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BoE Risks Long-term Growth With Multiple Rate Hike Expectations

Northern Trust Asset Management Monthly Market Commentary for September 2021 - Exclusive Insight for TMI Subscribers

Eurozone Market Update

At September's monetary policy meeting, the European Central Bank (ECB) unanimously voted to leave interest rates and forward guidance unchanged. They also recalibrated the purchases in the Pandemic Emergency Purchasing Programme to a “moderately reduced pace” in the fourth quarter relative to the prior two quarters. There was no change in forward guidance on the Asset Purchase Programme, with which the Bank still plans to continue making net purchases until “shortly before it starts raising … interest rates”. The ECB remains dovish relative to the Federal Reserve and Bank of England (BoE). The ECB’s inflation outlook in 2023 at 1.5% and five-year/five-year swap rate at 1.75% indicates loose monetary policy continuing beyond the expiration of programmes in 2022. 

UK Market Update

This month, the BoE’s Monetary Policy Committee unanimously agreed to keep the base rate unchanged and voted 7-2 to maintain the quantitative easing (QE) programme. Comments on inflation were somewhat hawkish, as the BoE expects it will go above 4% and remain there into Q2 2022 before falling back to 2% in 2023. The market viewed the minutes as hawkish, moving forward pricing for rate hikes. The first 15bps hike is now priced in for March 2022, with an additional 25bps hike for September 2022 to take the base rate to 0.50% (see Chart of the Month). Issuer levels echoed this movement higher, with the six-month issuance rates up 4bps and the one-year rate up 8bps. Despite this, general investor activity remained subdued due to quarter end constraints.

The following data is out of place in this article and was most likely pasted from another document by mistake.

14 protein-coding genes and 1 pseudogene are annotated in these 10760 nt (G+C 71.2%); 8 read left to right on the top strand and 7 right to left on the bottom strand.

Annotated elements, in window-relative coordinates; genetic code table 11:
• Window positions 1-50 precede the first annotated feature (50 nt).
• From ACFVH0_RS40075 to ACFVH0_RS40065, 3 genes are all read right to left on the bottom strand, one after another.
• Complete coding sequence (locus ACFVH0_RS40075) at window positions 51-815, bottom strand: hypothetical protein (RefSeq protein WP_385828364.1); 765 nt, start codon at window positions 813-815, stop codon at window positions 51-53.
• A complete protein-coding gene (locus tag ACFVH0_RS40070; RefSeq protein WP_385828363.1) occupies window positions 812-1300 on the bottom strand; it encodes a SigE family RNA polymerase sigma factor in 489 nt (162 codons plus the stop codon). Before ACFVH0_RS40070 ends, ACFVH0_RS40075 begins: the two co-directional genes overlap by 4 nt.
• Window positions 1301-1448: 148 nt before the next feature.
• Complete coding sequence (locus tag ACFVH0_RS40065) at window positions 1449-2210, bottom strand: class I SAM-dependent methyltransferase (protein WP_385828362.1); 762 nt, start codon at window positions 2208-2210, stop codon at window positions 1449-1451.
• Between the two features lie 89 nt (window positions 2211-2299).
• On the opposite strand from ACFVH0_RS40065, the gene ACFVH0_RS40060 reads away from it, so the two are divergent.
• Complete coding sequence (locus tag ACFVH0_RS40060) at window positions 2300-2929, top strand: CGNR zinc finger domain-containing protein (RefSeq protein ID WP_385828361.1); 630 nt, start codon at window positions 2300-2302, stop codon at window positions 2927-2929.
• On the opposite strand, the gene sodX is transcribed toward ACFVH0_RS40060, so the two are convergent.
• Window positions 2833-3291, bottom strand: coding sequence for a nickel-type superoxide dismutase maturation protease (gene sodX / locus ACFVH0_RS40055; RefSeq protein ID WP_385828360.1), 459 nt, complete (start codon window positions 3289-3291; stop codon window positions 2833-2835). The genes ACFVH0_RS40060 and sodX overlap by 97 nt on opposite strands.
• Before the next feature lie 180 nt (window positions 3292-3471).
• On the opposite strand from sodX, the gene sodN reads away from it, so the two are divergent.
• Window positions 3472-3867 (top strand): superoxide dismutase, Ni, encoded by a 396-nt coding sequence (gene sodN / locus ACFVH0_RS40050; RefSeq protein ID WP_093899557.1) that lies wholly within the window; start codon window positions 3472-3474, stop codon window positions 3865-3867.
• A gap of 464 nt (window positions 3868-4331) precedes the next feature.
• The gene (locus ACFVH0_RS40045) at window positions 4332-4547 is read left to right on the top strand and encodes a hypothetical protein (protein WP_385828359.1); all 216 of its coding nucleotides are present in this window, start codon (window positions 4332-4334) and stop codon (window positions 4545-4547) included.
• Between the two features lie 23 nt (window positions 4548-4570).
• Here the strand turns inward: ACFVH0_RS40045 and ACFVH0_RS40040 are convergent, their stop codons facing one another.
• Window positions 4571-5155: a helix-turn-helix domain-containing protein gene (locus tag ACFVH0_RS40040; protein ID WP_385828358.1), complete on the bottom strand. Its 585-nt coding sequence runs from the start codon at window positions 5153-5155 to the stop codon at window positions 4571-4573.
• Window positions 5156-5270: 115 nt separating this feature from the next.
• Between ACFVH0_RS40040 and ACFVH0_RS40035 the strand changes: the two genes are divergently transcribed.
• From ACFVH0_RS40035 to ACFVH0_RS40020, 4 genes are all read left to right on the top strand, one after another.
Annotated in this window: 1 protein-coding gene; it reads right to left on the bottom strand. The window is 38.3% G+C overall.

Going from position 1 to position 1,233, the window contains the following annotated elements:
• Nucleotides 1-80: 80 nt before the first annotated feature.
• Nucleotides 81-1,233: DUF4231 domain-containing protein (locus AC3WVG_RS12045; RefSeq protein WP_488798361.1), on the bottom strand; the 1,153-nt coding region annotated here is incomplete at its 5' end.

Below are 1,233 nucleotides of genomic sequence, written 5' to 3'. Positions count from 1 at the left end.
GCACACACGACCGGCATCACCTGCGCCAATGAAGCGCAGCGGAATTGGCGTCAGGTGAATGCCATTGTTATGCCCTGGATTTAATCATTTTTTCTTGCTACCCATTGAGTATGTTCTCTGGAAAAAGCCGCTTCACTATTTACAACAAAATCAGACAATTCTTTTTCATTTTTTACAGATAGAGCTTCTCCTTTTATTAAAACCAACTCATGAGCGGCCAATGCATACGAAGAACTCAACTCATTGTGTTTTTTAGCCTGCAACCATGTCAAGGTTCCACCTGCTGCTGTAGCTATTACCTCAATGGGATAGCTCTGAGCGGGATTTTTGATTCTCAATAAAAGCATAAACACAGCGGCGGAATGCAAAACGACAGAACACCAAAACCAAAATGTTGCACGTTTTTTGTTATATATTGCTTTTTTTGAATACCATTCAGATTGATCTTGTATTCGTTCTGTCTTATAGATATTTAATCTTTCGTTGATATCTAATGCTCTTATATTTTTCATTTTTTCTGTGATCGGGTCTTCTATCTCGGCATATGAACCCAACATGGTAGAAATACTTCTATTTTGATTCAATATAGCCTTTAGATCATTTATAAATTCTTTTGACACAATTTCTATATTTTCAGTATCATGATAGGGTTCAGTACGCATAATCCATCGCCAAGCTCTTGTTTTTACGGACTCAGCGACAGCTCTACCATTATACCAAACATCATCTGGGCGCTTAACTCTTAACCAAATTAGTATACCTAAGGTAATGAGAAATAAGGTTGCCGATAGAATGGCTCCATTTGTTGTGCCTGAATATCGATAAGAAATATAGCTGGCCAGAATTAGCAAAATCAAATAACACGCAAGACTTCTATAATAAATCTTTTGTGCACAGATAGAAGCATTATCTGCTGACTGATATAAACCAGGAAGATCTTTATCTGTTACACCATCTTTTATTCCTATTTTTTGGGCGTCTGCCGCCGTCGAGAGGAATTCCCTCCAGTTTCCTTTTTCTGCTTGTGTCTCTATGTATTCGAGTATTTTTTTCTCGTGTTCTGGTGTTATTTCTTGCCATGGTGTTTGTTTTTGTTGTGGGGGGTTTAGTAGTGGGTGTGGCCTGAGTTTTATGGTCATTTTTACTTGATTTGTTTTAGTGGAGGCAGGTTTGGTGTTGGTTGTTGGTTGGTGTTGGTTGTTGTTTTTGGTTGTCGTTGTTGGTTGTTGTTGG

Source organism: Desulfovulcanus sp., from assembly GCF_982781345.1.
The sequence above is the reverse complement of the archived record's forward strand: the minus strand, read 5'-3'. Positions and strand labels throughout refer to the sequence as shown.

US Market Update

The Federal Open Market Committee's monetary policy was unchanged in September, but it strongly hinted a QE taper will be announced in November. The Fed’s dot plot showed 50% of the members expect at least one hike by the end of 2022, with the median rate projection at 1% at the end of 2023 and 1.75% by the end of 2024. The timing and speed of the taper was more hawkish than the market had expected, which moved up expectations for the first rate hike to early 2023. This has led to a selloff in Treasuries and a significant increase in volume placed at the Fed’s overnight reverse repo facility, which hit an all-time high of $1.6 trillion on September 30.